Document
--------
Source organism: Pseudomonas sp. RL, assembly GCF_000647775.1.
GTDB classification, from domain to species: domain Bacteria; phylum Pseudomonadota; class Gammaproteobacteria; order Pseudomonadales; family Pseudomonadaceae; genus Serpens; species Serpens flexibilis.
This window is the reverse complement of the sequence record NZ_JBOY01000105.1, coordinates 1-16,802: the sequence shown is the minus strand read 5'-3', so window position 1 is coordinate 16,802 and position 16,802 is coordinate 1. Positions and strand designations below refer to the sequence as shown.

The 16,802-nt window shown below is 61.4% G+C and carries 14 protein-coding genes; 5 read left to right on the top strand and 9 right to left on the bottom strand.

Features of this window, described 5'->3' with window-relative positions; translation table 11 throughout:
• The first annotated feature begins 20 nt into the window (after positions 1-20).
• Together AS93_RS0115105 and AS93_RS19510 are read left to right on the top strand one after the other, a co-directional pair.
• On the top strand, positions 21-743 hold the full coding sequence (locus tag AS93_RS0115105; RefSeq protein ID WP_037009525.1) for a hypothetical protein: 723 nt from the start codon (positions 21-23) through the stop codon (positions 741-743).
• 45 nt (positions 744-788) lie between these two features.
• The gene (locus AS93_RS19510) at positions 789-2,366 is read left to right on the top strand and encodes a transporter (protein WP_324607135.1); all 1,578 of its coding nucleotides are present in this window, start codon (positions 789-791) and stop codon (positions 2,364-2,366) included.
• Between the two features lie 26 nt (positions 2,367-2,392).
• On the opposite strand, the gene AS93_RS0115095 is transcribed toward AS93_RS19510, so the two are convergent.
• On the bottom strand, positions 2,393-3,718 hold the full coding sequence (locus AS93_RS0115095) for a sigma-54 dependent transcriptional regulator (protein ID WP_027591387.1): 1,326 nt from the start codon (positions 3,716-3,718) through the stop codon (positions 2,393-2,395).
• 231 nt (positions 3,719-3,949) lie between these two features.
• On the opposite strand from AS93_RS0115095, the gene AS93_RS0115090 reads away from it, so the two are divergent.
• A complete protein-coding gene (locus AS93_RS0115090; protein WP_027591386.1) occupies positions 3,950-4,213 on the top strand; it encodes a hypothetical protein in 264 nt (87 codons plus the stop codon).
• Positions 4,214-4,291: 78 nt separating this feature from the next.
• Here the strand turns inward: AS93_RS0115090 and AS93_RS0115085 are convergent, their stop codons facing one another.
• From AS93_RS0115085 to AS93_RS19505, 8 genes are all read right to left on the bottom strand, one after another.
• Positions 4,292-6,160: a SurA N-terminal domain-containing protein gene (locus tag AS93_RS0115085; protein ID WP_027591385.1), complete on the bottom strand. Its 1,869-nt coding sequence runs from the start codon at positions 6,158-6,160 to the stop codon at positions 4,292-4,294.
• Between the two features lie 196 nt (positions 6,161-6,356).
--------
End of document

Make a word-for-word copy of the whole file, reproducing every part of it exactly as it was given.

Source organism: Pseudomonas sp. RL, assembly GCF_000647775.1.
GTDB classification, from domain to species: domain Bacteria; phylum Pseudomonadota; class Gammaproteobacteria; order Pseudomonadales; family Pseudomonadaceae; genus Serpens; species Serpens flexibilis.
This window is the reverse complement of the sequence record NZ_JBOY01000105.1, coordinates 1-16,802: the sequence shown is the minus strand read 5'-3', so window position 1 is coordinate 16,802 and position 16,802 is coordinate 1. Positions and strand designations below refer to the sequence as shown.

The 16,802-nt window shown below is 61.4% G+C and carries 14 protein-coding genes; 5 read left to right on the top strand and 9 right to left on the bottom strand.

Features of this window, described 5'->3' with window-relative positions; translation table 11 throughout:
• The first annotated feature begins 20 nt into the window (after positions 1-20).
• Together AS93_RS0115105 and AS93_RS19510 are read left to right on the top strand one after the other, a co-directional pair.
• On the top strand, positions 21-743 hold the full coding sequence (locus tag AS93_RS0115105; RefSeq protein ID WP_037009525.1) for a hypothetical protein: 723 nt from the start codon (positions 21-23) through the stop codon (positions 741-743).
• 45 nt (positions 744-788) lie between these two features.
• The gene (locus AS93_RS19510) at positions 789-2,366 is read left to right on the top strand and encodes a transporter (protein WP_324607135.1); all 1,578 of its coding nucleotides are present in this window, start codon (positions 789-791) and stop codon (positions 2,364-2,366) included.
• Between the two features lie 26 nt (positions 2,367-2,392).
• On the opposite strand, the gene AS93_RS0115095 is transcribed toward AS93_RS19510, so the two are convergent.
• On the bottom strand, positions 2,393-3,718 hold the full coding sequence (locus AS93_RS0115095) for a sigma-54 dependent transcriptional regulator (protein ID WP_027591387.1): 1,326 nt from the start codon (positions 3,716-3,718) through the stop codon (positions 2,393-2,395).
• 231 nt (positions 3,719-3,949) lie between these two features.
• On the opposite strand from AS93_RS0115095, the gene AS93_RS0115090 reads away from it, so the two are divergent.
• A complete protein-coding gene (locus AS93_RS0115090; protein WP_027591386.1) occupies positions 3,950-4,213 on the top strand; it encodes a hypothetical protein in 264 nt (87 codons plus the stop codon).
• Positions 4,214-4,291: 78 nt separating this feature from the next.
• Here the strand turns inward: AS93_RS0115090 and AS93_RS0115085 are convergent, their stop codons facing one another.
• From AS93_RS0115085 to AS93_RS19505, 8 genes are all read right to left on the bottom strand, one after another.
• Positions 4,292-6,160: a SurA N-terminal domain-containing protein gene (locus tag AS93_RS0115085; protein ID WP_027591385.1), complete on the bottom strand. Its 1,869-nt coding sequence runs from the start codon at positions 6,158-6,160 to the stop codon at positions 4,292-4,294.
• Between the two features lie 196 nt (positions 6,161-6,356).